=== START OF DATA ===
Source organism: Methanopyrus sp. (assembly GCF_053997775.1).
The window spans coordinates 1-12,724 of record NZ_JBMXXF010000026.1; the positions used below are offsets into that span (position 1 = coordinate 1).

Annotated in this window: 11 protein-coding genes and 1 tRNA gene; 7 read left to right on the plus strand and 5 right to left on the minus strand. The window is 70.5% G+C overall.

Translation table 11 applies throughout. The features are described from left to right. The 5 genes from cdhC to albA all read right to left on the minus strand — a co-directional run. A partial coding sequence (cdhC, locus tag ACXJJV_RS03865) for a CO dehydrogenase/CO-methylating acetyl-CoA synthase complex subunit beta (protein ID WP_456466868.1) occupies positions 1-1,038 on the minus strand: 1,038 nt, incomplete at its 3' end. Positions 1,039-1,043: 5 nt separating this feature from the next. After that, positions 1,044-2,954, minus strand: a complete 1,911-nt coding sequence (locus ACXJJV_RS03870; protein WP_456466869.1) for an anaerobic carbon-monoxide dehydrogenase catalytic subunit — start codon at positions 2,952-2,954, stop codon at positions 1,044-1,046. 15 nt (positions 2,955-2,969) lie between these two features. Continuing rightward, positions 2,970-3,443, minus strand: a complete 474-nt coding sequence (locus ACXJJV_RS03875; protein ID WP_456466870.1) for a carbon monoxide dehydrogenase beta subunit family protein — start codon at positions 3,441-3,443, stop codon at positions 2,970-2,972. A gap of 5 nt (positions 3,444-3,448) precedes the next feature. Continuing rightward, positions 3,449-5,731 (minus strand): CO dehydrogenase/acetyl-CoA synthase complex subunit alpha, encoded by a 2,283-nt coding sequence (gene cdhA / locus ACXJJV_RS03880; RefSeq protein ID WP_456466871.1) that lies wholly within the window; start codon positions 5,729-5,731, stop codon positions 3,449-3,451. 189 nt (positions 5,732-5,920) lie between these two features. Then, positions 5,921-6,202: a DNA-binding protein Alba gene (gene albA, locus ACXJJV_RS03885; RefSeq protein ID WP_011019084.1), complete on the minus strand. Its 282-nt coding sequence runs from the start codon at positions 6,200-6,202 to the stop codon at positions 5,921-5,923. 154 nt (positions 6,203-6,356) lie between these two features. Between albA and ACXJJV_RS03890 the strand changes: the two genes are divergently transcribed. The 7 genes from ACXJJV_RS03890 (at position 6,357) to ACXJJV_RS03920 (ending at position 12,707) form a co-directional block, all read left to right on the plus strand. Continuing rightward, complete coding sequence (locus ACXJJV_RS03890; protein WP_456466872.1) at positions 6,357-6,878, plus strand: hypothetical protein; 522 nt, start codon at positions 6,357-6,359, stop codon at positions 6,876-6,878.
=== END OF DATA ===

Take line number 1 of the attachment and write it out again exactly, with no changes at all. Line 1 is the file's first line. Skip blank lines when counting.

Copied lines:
Source organism: Methanopyrus sp. (assembly GCF_053997775.1).